Arcview Group‘s new study, ambitiously titled “The Road Map to a $57 Billion Worldwide Market,” provides a sweeping overview of the recent progress and future prospects for legal or medical marijuana across the globe. But it also warns that, largely due to continued legal restrictions and bureaucratic overreach, the market is, in most areas, bottlenecked from achieving its potential.
“Adult-use legalization in California and Canada may have gotten all the ink in 2017, but from a worldwide perspective, the legalization of medical use by Germany in April may prove to be the bigger news,” Tom Adams, editor-in-chief of Arcview Market Research and managing director for BDS Analytics, writes in the introduction. “Germany’s initiative should inspire the rest of Europe, with its population of over a half billion. He also predicts that the expansion of medical cannabis markets can be expected to lead to broader public acceptance, “setting the stage for the eventual move to adult-use legalization” and that this model “will drive the world market, excluding the United States and Canada, to grow at 35% annually to $10.5 billion by 2027, as a key part of the $57 billion overall market.”
As substantial as that market would be, the report states, “The reality is that it falls far short of the market’s potential size for the same reason our North American spending forecasts are well short of total consumer spending on cannabis: Cautious regulators are likely to restrict access and tax the legal business so heavily that they inadvertently ensure the continued existence of a thriving illicit market.”
Germany positioned itself as Europe’s market leader by liberalizing its medical program in 2017: “While sales there are restricted to pharmacies, the country’s lawmakers have approved a fairly liberal list of qualifying conditions expected to rapidly swell the ranks of registered patients over the course of 2018 and beyond.”
Italy, Belgium, Croatia, the Czech Republic, Finland and Poland are also named as launching similar, if less ambitious, programs. And last July, the Spanish region of Catalonia “moved past tolerance and legalized cannabis, permitting the cultivation, consumption and distribution for members of designated clubs.”
Both Argentina and Peru approved medical-marijuana measures in 2017. But Brazil, with its large population and fairly restrictive medical regime, leads South America in legal spending on cannabis. Medical marijuana was more broadly legalized in Chile and Colombia in 2015. Colombia especially has a fast-growing legal cannabis sector.
Uruguay, of course, rates a special discussion, with its general legalization policy: “Since 2013, the country has been putting the regulations and infrastructure in place to establish a system for state-controlled production and sale of cannabis through pharmacies, which began this past July… Uruguay’s process is being observed by leaders of other South American countries who are looking for an alternative to the Washington-led and largely unsuccessful War on Drugs.”
The report predicts Uruguay and Canada will be “two closely watched market models.”
According to the report, “Canada’s federal-level legalization of cannabis for medical use has led to rapid growth in that market. Federal legalization of adult use, expected in mid-2018, will extend that even further, as adult members of the country’s population of 36 million gain the right to purchase and consume cannabis legally.”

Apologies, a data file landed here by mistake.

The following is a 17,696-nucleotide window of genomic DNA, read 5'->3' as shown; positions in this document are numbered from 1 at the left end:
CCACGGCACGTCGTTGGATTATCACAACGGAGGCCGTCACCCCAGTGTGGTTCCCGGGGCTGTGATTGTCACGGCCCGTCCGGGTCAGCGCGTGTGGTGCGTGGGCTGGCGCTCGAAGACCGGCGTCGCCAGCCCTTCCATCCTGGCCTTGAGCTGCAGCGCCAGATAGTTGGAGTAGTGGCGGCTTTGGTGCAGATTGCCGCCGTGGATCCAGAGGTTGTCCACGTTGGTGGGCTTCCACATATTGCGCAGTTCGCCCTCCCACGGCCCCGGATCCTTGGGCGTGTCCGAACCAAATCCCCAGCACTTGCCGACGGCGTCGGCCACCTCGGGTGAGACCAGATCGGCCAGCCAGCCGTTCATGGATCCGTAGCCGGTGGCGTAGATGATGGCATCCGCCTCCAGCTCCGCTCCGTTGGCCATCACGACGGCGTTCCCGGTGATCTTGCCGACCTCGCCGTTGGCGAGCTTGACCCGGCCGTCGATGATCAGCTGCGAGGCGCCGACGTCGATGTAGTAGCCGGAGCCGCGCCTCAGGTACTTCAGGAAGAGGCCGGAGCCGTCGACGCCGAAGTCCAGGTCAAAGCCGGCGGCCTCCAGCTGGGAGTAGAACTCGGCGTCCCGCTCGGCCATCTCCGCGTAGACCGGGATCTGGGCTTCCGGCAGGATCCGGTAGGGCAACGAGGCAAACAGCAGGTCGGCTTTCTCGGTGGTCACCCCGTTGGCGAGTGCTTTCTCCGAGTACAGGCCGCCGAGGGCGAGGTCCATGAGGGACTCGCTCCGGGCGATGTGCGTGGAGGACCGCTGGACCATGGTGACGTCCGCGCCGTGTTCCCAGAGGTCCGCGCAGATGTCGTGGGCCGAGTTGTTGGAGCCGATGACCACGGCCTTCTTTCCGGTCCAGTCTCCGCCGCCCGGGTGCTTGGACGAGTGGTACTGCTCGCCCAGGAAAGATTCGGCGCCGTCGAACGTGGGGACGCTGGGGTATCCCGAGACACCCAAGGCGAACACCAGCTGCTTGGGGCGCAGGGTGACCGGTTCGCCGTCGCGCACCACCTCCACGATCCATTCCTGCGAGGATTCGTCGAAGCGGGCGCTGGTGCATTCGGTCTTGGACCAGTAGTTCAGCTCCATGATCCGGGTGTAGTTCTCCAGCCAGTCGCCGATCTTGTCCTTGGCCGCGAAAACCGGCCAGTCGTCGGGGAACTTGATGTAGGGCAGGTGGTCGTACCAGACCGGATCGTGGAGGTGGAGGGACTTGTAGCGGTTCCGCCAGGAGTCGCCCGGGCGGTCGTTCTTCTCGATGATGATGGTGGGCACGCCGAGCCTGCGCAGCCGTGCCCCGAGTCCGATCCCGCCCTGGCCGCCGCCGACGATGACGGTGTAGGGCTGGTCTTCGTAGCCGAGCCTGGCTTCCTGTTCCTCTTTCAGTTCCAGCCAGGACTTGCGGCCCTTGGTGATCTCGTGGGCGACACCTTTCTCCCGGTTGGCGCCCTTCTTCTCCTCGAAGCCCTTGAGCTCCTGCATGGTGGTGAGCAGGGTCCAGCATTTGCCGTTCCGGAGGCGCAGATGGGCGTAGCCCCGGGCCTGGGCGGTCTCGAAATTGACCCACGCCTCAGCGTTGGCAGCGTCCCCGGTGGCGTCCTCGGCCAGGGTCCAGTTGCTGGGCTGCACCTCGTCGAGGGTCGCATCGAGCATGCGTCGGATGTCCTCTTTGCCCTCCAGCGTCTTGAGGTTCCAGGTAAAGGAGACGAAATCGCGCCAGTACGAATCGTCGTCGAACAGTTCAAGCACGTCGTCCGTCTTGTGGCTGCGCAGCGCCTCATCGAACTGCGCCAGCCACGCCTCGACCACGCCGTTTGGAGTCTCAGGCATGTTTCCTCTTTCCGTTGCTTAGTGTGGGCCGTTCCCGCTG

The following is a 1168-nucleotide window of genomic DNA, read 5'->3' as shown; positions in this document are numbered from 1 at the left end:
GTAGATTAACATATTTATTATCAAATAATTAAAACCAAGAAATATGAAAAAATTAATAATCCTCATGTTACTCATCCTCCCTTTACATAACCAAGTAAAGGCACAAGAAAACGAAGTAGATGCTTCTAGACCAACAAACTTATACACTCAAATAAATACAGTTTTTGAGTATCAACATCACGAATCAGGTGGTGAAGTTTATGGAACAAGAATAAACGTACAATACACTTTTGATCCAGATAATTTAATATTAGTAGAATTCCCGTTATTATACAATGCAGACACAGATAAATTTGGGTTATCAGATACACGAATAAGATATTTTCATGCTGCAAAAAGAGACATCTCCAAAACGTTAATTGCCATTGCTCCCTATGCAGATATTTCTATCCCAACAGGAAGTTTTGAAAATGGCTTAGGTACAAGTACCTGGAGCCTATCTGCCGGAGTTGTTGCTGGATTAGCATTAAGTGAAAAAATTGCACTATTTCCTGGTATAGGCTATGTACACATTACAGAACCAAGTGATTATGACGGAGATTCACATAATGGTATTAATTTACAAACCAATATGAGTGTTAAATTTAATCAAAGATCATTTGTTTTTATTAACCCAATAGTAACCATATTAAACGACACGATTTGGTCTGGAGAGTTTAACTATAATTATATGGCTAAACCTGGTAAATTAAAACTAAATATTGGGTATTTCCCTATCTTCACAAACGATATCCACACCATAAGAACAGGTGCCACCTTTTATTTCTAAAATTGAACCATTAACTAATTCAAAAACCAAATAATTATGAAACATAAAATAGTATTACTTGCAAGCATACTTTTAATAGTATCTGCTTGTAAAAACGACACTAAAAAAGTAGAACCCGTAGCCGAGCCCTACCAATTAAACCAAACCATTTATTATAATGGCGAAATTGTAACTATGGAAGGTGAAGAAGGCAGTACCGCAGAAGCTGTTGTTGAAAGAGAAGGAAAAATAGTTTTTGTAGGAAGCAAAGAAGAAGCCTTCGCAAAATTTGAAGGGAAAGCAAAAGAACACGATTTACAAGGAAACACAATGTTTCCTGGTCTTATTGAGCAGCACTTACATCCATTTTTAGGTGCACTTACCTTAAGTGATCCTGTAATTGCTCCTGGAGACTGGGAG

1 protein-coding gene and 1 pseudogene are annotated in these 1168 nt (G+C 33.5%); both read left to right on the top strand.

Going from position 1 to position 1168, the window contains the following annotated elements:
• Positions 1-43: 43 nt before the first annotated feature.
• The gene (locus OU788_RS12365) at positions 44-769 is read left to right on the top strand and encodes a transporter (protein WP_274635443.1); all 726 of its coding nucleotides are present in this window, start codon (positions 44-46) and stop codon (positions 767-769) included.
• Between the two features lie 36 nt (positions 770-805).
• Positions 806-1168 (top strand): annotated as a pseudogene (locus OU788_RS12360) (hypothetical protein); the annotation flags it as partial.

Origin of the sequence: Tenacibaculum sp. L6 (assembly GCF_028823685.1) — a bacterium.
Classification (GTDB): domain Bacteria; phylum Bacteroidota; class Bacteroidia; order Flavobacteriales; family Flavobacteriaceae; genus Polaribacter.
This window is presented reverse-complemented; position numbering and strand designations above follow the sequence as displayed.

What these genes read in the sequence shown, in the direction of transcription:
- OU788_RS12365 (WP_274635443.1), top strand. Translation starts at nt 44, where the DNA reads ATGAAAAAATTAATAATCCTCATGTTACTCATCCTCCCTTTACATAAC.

Furthermore, Canada “is one of the few countries where investors have been confident enough in the legality of the industry to pour millions of dollars into public equity investments. The 88 licensed producers operating in Canada as of January 2018 have already begun securing deals to supply the developing adult-use market.”
Last July, Mexico’s Secretariat of Health approved the study of “pharmacological derivatives of cannabis.” The bill passed both the Senate and lower house of Congress and was signed into law by President Enrique Nieto Peña. “The move is a small step toward true medical legalization, since the derivatives are limited to products with 1% or less of THC, essentially making Mexico a CBD-only market,” the report notes, though it doesn’t mention that as this legislation was being crafted, there were also advances in the Mexican courts recognizing a right to medical and even recreational cannabis. If the Mexican program broadens in the coming years, the country could have a $106 million cannabis market by 2022.
The various U.S. state laws make cannabis legalization “more complicated than in any other country.” Nonetheless, “adult-use spending in the United States is expected to explode.” California’s market alone could quadruple by 2022.
The report notes varying degrees of liberalization in Australia, New Zealand, Israel, India, Jamaica and the U.S. territory of Puerto Rico, which launched its medical program late in 2016 “only to have it devastated, along with the rest of the island, by Hurricane Maria in September 2017.”
In this section, the report erroneously states: “While medical cannabis was ofﬁcially legalized in the Philippines in 2014, regulations are still being developed and the program is limited.” In fact, the Philippines’ medical-marijuana bill was first introduced in 2014 but is still pending in the country’s legislature.
The report also has some gringo-centric semantic errors. For instance, Uruguay is lauded for having “the ﬁrst federally legal adult-use market in the world.” Uruguay does not have a federal system, but a centralized government, thereby avoiding the state-by-state policy patchwork of the United States.
The report avoids the word “marijuana,” presumably in the belief that using only the scientific term “cannabis” will erode the stigma that still surrounds this burgeoning global commodity.
Purchase the report here.
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